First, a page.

Nevada Nature January 13, 2017
The Hidden Park That Will Make You Feel Like You’ve Discovered Nevada’s Best Kept Secret
Located near the small town of Caliente, this “hidden” park is less trafficked than other Nevada parks, making it a real “hidden” gem within the state park system. It’s a small park, but it’s a lush, green oasis that is not to be missed!
Kershaw-Ryan State Park encompasses about one square mile total, but it's lack of size is made up for in its quiet beauty. From the entrance it seems like the usual rocky terrain common to Nevada's outdoor areas.
The interior of the park is filled with flower beds and green trees and grass, making for an absolutely lovely spot to relax in and enjoy nature.
The park used to be a ranch back in the late 1800's. Its namesake is a combination of two families from the early days who donated the land to the state to create the park.
Samuel and Hannah Kershaw were the first owners of the property and it was called Meadow Valley Wash Ranch when they created it in 1873. The couple sold the land to James Ryan, another rancher, who finally donated the land in 1926.
The park has several amenities for visitors in addition to the colorful gardens and rose bushes.
There's picnic tables, a children's playground, a volleyball court, horseshoe pit and 15 camp sites as well as restroom facilities. The camp sites have firepits, grills, picnic tables and shade, and the facilities have coin-operated showers. There's no electrical RV hook ups but there is room for 30 feet RV parking. Lots are $10 per night and you can make reservations.
Aside from the flowering gardens and grape vines, you can also find several species of fruit tree in the park, as well as willows, flowering dogwoods, elms, oaks and more.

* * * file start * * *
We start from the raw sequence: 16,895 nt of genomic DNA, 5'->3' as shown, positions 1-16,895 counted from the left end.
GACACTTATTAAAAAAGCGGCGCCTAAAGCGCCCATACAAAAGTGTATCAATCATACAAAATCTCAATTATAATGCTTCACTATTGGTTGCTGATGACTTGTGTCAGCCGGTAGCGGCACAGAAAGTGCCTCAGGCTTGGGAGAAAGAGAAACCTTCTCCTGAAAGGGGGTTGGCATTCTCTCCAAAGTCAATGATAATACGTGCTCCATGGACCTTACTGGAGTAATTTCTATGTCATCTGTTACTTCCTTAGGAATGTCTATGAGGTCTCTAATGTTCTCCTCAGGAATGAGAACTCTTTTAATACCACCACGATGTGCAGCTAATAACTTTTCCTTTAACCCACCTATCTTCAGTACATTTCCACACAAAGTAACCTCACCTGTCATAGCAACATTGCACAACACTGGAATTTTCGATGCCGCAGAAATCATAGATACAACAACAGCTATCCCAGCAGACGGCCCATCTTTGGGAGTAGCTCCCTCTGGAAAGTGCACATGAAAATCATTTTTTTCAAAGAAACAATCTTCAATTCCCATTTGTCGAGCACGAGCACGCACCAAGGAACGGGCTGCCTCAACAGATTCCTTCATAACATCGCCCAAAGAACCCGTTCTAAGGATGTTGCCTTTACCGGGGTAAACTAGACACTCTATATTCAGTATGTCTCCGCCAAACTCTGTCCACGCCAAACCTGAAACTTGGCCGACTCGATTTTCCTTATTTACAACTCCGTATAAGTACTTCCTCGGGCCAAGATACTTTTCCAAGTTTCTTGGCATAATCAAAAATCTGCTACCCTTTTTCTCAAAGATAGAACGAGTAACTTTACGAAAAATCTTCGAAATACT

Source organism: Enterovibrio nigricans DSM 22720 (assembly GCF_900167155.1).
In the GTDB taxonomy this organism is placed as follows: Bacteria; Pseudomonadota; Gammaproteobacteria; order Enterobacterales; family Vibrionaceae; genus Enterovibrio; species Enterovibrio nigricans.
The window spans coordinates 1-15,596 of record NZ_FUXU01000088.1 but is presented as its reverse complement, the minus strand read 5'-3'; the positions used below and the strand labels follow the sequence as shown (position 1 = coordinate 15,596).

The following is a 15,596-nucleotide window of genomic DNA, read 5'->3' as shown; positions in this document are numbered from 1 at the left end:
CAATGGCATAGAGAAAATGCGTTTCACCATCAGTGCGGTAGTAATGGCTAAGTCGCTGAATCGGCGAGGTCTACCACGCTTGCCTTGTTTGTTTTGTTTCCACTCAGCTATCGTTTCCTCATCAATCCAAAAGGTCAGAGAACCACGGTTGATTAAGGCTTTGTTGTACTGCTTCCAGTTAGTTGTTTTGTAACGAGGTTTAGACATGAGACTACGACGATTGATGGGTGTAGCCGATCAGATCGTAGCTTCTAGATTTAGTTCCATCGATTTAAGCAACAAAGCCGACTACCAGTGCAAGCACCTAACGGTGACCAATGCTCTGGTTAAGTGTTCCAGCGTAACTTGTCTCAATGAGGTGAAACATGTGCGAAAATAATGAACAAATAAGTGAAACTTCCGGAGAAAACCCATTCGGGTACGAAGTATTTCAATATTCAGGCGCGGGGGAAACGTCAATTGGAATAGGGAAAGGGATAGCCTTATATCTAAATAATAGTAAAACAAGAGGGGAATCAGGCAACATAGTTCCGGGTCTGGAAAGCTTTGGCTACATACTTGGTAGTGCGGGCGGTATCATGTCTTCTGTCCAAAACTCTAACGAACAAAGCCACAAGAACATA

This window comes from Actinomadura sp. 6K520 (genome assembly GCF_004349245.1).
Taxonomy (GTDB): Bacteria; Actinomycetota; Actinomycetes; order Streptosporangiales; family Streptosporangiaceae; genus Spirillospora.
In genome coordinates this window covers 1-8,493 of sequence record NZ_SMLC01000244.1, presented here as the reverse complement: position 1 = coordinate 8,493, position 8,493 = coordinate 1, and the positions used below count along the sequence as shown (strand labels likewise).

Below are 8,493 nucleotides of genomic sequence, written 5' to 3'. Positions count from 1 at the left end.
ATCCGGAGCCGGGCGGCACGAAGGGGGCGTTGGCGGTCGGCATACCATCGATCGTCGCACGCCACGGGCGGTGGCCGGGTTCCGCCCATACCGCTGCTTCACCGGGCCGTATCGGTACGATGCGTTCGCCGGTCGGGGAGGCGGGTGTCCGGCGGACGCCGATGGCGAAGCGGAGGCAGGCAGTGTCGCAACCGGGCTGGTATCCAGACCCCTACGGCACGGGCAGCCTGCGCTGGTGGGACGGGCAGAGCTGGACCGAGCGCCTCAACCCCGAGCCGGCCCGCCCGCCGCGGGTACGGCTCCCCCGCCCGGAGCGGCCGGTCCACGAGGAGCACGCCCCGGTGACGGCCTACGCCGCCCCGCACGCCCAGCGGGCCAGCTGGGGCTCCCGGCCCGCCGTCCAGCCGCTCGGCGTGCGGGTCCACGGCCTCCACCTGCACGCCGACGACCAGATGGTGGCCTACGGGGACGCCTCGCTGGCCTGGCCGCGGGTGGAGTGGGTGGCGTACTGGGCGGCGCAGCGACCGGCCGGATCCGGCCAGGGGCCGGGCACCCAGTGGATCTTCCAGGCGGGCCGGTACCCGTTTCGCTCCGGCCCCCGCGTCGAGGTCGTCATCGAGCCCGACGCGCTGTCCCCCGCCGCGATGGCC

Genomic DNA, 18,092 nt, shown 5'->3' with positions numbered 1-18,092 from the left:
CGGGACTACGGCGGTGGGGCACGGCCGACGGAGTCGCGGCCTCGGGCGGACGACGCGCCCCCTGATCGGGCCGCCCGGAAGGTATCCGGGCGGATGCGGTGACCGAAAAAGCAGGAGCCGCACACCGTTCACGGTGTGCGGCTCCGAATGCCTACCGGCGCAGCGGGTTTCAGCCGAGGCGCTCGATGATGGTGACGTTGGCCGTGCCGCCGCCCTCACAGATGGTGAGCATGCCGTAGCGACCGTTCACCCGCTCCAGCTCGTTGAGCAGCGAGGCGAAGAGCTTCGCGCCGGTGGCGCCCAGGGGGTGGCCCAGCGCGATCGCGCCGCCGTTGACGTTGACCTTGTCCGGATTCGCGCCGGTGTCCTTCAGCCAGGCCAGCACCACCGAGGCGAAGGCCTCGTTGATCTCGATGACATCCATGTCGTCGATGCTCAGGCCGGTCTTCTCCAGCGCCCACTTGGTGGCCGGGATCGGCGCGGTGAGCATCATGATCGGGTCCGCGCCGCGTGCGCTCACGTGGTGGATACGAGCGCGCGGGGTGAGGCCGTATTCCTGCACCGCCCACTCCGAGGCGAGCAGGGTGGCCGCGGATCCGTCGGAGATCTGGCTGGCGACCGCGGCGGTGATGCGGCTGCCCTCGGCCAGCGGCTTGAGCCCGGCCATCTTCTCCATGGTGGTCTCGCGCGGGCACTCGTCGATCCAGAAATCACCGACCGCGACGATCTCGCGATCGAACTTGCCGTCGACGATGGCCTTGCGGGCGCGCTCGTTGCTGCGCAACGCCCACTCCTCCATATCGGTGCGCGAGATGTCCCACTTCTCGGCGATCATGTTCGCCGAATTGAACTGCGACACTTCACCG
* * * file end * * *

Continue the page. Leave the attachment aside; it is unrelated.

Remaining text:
There's also a small wading pool that is fed naturally by a spring and is a welcome break in the hot Nevada summers.
Several rock and stone structures can be found in the park, such as this fountain, which were built by the Civilian Conservation Corps in the 1930's. This serene pond is filled with koi fish and is the perfect resting spot for a weary traveler or tired hiker!
While the park is small, there is one hike called the Canyon Overlook Trail which is 1.4 miles total. The trail gives you a view at the top of the park below and the surrounding hills. The park is also dog friendly so it's a nice hike to take your pooch on that won't be too taxing.
Another feature of the park sure to delight history buffs is the Elgin Schoolhouse, which is a fully restored building originally used from 1922 to 1967. The schoolhouse is approximately 20 miles south of the park along Highway 317.
The schoolhouse is a one-room style schoolhouse typical of schools back during early pioneer and settler times. Due to flooding in 2005, the schoolhouse was damaged and now you can only visit the inside by appointment or during monthly supervised tours. You can still view the exterior of this picturesque old fashioned school anytime however.
To get to the park, if you're driving from Las Vegas, take the I-15 north until US-93 going north/Great Basin Highway. Take this to Caliente for 128 miles and then Route 317 for 3 miles. You will see the entrance to the park on your left.
Have you ever visited this lovely garden spot? Share in the comments!